It’s been an entirely disappointing year in Kansas City thus far, but there’s still talent in the system worth getting excited about. For instance, Wil Myers, who just homered in a second straight game for Double-A Northwest Arkansas on Sunday and is up to nine homers for the year.
Myers is hitting .336/.390/.692 overall. The big negative is that the line comes with 34 strikeouts in 107 at-bats. He’s repeating Double-A, but he’s doing so at the tender age of 21. He already has one more homer this year than he did in 354 at-bats last season.
Myers began his pro career as a catcher, but the Royals moved him to the outfield prior to the 2011 season. He’s playing center field and right field in equal amounts for now, but he projects as a right fielder in the majors. If he keeps this up, he’s going to make Jeff Francoeur expendable next year. However, in order for him to maintain the production, he likely will need to cut down on the K’s a bit.
For a few days, it looked like Aaron Judge was finally hitting his stride in the postseason. He was still striking out at a regular clip, piling more and more strikeouts atop the 16 he racked up in the Division Series, but he was mashing, too. He engineered a three-run homer during Game 3 of the Championship Series, followed by another blast and game-tying double in Game 4. His one-out double helped pad a five-run lead in Game 5, while his 425-footer off of Brad Peacock barely made a dent during a 7-1 loss in Game 6. And then Lance McCullers‘ curveball found and fooled him, as it did five of the 14 batters it met in Game 7:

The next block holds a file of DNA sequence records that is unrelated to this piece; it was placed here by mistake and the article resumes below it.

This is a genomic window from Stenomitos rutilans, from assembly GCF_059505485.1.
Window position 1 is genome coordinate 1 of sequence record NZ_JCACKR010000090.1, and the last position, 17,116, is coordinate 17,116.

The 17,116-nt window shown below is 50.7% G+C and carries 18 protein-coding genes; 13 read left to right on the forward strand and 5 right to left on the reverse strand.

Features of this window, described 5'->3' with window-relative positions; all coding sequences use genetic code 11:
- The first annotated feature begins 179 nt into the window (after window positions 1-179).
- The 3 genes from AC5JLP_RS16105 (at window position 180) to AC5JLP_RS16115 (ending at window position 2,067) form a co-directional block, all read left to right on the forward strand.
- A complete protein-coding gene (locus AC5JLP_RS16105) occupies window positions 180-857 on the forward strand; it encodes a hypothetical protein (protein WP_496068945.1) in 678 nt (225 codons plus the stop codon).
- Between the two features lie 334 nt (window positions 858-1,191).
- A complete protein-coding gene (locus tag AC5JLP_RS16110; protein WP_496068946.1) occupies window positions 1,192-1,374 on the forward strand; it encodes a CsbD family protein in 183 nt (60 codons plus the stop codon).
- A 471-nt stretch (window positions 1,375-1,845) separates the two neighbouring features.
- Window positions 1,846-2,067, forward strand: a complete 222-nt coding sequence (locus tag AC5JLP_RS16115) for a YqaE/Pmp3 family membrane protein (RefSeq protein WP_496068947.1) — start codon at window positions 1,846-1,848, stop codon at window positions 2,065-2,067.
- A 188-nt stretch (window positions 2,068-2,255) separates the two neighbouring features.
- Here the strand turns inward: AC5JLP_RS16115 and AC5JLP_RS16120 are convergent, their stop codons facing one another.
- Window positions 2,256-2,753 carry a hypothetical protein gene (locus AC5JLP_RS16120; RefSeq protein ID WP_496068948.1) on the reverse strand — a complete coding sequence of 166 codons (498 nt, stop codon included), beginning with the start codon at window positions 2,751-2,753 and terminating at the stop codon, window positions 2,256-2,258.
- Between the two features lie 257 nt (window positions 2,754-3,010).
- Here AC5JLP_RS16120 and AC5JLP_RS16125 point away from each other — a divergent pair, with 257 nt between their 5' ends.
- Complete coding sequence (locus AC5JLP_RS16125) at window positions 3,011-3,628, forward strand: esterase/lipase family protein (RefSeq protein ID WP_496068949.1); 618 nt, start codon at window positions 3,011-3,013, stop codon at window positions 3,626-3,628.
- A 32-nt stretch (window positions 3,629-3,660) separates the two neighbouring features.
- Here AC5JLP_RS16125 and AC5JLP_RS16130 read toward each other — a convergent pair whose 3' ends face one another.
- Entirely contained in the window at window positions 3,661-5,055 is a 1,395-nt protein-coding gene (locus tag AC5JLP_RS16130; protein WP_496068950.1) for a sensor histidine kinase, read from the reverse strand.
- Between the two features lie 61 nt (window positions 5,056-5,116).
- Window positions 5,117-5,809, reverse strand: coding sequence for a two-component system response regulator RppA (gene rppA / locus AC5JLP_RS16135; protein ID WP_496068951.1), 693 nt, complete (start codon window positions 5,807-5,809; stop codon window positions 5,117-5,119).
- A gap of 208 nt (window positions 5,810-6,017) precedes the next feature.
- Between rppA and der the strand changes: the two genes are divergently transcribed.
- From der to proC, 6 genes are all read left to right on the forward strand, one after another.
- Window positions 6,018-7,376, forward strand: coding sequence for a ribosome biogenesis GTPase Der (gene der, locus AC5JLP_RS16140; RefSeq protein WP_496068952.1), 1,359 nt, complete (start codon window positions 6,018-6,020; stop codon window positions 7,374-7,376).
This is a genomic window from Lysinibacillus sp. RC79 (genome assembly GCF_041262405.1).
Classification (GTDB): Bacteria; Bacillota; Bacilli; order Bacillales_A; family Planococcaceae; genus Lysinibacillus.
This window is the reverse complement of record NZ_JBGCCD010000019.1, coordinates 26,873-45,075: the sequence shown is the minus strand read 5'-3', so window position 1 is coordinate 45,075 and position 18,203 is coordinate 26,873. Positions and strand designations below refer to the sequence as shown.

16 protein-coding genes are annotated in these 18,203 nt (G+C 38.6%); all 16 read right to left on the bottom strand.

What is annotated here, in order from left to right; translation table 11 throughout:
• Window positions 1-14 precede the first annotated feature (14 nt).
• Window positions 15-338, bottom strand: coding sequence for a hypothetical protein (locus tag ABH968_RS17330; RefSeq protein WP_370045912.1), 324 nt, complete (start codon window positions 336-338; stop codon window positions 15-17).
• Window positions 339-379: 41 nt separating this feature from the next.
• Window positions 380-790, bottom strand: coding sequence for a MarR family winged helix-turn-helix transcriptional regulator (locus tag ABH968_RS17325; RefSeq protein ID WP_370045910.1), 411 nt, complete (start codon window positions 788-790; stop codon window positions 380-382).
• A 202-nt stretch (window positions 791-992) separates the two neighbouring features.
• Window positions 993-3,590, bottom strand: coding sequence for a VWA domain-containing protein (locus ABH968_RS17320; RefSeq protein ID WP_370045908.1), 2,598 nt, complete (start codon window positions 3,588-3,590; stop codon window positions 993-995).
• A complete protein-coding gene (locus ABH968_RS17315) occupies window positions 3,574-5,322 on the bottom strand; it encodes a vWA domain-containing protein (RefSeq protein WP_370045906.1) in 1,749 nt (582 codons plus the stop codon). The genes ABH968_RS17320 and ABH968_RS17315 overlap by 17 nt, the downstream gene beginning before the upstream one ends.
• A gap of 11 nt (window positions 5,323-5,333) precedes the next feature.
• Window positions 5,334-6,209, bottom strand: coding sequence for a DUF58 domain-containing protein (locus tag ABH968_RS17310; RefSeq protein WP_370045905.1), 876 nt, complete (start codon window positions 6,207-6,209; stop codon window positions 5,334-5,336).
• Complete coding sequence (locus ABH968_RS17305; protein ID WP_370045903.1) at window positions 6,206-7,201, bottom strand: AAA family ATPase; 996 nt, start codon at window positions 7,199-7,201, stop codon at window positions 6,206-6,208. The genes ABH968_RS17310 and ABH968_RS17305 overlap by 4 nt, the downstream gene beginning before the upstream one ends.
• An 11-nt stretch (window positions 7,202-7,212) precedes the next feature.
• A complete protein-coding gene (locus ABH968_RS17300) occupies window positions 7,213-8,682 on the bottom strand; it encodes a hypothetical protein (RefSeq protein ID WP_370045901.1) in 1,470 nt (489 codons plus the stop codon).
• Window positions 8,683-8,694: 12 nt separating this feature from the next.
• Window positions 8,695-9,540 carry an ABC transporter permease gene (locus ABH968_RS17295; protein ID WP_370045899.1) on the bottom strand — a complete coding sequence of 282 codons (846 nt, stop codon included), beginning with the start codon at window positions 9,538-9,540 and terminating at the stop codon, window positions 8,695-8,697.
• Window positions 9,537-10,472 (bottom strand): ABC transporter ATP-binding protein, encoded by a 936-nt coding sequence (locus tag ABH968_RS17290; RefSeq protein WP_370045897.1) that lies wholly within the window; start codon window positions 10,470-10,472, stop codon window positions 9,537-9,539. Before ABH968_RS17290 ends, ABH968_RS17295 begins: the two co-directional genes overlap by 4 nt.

The strikeout was Judge’s first of the evening and 27th since the start of the playoffs. No other major league batter has racked up that many strikeouts in a single postseason, though Alfonso Soriano’s 26-strikeout record in 2003 comes the closest. Within that record, Judge also collected three golden sombreros (four strikeouts in a single game), narrowly avoiding the dreaded platinum sombrero (five strikeouts in a single game).
It’s an unfortunate footnote to a spectacular year for the rookie outfielder, who decimated the competition with 52 home runs and 8.2 fWAR during the regular season and was a pivotal part of the Yankees’ playoff run. Thankfully, the image of McCullers’ curveball darting just under Judge’s bat won’t be the image that sticks with us for years to come. Instead, it’ll look something like this: